“Within that equation, one must address the markets and what consumers are looking for. … Then you have to factor in water, soil, climate change and infrastructure conditions, so it becomes this very complex equation of trying to extract as much output as the farmer can out of the limited resources available—and at the same time make a sustainable profit,” he asserts.
Having spent decades working on and observing agricultural successes and failures in Africa, White remains optimistic about the continent’s capacity to produce enough food to feed a projected 2 billion population by 2045; however, he is troubled that countries’ citizens don’t fully sense the urgency of the situation.
“We have a time bomb here, especially in the new mega-cities” he says.
Rising prosperity among populations as a whole and, especially, the growing middle class is furthermore leading to changes in eating habits, with consumers demanding more variety of food, particularly meat. This means that the food and nutrition demands are outstripping population growth. Food demand in Africa will double in less than 25 years. While daunting, this market offers high returns to small and large investors alike.
For established farmers, keeping production on pace with rising demand will be particularly challenging as climate change introduces unpredictable environmental impacts and changes the conditions of the land.
“We are currently experiencing dramatic weather factors all over the world,” says Jorge Born Jr., W’83, whose family has managed massive South American farms and global food businesses for generations, “and the consequent extreme volatility in the markets is a feature that we will have to learn how to deal with.”
Part of that adaptation process involves deploying new technologies. Using GPS-guided farm equipment has enabled his operations to become more precise, efficient, and sustainable, says Born, president and CEO of Bomagra. High-speed, networked communication has accelerated the transfer of research-based knowledge into the field. And biotech is facilitating great leaps in their production capacity—more than 300 percent.
“We must insist on preserving and improving our farms’ productive capability for future generations,” Born says, “in order to supply the requirements of an ever more demanding world consumer.”
The rising demand for meat works out well for Born’s company. One of their primary interests, in addition to oilseed, biofuels, animal feed and consumer food staples, is beef. They manage 40,000 heads of cattle throughout Argentina, marketing primarily within the country, which has one of the world’s highest per capita consumption rates for meat.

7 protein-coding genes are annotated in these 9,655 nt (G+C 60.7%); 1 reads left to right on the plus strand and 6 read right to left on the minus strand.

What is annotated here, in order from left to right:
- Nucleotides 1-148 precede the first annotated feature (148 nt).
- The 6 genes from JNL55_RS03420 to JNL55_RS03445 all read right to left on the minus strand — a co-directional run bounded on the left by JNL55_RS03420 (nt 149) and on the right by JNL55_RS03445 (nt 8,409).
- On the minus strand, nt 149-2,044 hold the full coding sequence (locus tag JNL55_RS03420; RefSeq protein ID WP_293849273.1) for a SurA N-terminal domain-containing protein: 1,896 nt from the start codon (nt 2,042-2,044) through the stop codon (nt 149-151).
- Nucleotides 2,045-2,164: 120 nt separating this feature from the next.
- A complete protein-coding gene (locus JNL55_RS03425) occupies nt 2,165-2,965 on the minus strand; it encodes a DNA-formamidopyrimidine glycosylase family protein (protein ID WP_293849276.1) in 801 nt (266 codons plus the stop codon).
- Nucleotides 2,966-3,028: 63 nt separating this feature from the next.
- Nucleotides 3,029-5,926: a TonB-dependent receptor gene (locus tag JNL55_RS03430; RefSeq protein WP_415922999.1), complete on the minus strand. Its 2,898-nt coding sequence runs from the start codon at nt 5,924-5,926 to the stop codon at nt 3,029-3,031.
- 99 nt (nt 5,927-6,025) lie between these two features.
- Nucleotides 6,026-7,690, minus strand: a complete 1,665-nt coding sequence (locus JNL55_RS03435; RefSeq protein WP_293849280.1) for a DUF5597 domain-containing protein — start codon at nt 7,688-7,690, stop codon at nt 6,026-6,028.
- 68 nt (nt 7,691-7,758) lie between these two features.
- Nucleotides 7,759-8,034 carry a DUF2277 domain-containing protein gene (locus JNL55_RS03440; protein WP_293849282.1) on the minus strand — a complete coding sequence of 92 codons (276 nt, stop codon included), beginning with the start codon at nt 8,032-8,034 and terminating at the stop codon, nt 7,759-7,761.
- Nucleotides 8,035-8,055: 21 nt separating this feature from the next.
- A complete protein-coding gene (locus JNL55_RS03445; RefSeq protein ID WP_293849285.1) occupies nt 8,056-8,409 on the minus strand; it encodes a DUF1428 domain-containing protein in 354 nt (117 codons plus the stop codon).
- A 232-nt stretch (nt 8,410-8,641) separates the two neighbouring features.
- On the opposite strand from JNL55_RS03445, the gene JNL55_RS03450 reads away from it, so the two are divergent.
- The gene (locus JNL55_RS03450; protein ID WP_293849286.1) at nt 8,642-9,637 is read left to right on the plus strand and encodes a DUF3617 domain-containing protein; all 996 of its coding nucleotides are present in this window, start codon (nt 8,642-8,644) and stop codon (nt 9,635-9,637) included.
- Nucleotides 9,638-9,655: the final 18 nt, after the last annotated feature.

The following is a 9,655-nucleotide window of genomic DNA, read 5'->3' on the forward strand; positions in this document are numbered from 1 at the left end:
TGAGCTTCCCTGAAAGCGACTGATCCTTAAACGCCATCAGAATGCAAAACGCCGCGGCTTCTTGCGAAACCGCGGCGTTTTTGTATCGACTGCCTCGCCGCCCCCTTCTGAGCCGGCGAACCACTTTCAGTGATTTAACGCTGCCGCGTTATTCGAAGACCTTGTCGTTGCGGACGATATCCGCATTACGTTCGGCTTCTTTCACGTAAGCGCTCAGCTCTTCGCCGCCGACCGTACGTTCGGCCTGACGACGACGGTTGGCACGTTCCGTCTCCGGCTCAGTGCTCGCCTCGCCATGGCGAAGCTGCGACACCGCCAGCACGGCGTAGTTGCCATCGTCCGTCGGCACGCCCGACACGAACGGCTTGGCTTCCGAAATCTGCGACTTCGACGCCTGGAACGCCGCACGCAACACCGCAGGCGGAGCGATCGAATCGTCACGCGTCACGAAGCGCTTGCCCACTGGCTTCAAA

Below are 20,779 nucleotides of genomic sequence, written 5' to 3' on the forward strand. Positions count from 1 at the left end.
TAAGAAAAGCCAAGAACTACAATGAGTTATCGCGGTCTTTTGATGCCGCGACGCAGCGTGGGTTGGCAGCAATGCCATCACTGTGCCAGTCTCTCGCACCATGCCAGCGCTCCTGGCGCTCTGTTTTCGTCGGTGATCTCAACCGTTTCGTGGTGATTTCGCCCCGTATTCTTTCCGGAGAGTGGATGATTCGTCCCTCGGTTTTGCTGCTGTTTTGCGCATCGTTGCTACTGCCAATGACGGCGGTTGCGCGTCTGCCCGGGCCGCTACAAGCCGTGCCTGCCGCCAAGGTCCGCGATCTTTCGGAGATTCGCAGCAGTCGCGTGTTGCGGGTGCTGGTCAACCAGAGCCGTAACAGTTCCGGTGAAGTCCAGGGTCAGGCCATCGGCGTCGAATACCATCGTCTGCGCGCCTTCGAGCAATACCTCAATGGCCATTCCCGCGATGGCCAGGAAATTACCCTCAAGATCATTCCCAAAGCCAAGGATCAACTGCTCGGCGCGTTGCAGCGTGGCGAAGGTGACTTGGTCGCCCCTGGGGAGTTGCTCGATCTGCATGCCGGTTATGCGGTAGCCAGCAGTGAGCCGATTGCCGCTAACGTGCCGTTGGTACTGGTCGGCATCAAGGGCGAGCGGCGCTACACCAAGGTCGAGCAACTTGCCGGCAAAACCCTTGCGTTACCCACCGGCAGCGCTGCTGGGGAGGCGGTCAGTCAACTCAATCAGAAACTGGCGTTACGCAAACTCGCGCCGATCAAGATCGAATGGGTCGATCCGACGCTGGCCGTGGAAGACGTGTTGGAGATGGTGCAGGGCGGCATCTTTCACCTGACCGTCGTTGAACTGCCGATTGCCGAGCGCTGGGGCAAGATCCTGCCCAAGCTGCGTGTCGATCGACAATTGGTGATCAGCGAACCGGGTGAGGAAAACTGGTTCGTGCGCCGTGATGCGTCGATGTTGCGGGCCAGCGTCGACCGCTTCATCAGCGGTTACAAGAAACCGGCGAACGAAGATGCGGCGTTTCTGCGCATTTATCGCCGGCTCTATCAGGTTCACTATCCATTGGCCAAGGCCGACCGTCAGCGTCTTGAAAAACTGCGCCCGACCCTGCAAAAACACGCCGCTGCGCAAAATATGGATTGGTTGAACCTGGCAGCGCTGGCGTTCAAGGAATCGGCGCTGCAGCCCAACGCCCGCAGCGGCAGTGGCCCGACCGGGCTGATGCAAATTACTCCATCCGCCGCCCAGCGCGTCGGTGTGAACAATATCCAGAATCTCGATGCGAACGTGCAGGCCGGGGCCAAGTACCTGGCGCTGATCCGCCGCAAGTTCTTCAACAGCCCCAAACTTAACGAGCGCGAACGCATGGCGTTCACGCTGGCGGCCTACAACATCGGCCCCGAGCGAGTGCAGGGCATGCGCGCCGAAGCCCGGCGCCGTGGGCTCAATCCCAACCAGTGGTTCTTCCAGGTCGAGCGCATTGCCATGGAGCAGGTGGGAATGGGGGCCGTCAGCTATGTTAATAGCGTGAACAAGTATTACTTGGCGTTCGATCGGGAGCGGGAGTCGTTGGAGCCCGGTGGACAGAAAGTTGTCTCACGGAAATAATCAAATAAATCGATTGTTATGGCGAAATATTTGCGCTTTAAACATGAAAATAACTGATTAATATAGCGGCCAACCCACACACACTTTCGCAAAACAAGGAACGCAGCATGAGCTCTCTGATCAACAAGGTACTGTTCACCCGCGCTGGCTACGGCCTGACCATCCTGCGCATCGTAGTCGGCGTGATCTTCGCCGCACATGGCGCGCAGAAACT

The livestock owned by Born’s company does not end up in your McDonald’s burger. But if you visit an upscale restaurant chain in Brazil or the U.K. in the future, you may be served premium beef from Born’s Argentine herds. “We are aiming to introduce our products, based on their organic origins, traceability through the whole production chain and impeccable health credentials,” Born says. “We try to leverage the size of our herds by having direct discussions with restaurant chains, as this is almost impossible to do by the smaller producers.”
While Born’s affairs span the globe, with more than 10,000 employees across various divisions, large-scale (or massively scalable) agribusiness is not the only way agriculturally inclined Wharton alumni carve out a livelihood. Ben Carter, WG’83, grew up on a family farm and became a farmer to cultivate acreage in California’s prolific Sacramento Valley that originally belonged to his parents.
“My father said I went to school on a cucumber-seed scholarship,” he laughs. After earning his MBA, Carter worked in management consulting for the energy and technology sectors, landing in Apple’s finance and operations department before deciding to go back to the land. He now farms 3,000 “highly diversified” acres, producing 20 to 30 different crops each year, including melons, corn, dried beans, wheat, rice, nuts and orchard fruit. And while he’s the head of the operation, he’s still in the field every day.
“My MBA enabled me to make a career path change from engineering to something broader. It was an enabler. At this point I’m in agriculture, and I love it, and I think agriculture is a great way of life and a noble profession,” Carter says.
Carter’s sentiments about farming echo Amin’s to some degree: Carter views agriculture as a good sector to be in: “Ag may not be as lucrative as other industries that Wharton grads may consider, but during the last four years, it has been good to us.
“Agriculture is a very cyclical business,” he observes. “Classically, it’s about a 10- or 12-year swing, based on the economics of the business. Some years farming is profitable, and some years it’s not.”
Carter manages some of the financial risks through the diversity of the operation.
“We never hit a home run, but we don’t get shut out either because one commodity tanks,” he says.
Listening to him speak, it’s immediately apparent both that he’s been in the industry for a long time and that he isn’t planning an exit.
This attitude may seem unfathomable to a young MBA entering a professional climate where great fortunes are made on virtual goods in less time than it takes a melon to ripen. But it’s not strictly the outlook of the pre-iPhone generation. For someone like Amin, the Internet-enabled, socially networked world is an integral part of a modern career in agriculture. His approach to Malawi Mangoes is not dissimilar from the approach many of his peers took as they launched mobile apps and digital properties in their first years out of school. The main difference, other than the fact that his currency is a sweet orange fruit, is patience.
“At the end of the day,” he muses, “you look at certain demographic trends, globalization and other macro things going on in the world, and agriculture comes up again and again as something that will always be there. It’s always going to be good, it will endure and evolve, and there will always be opportunities.”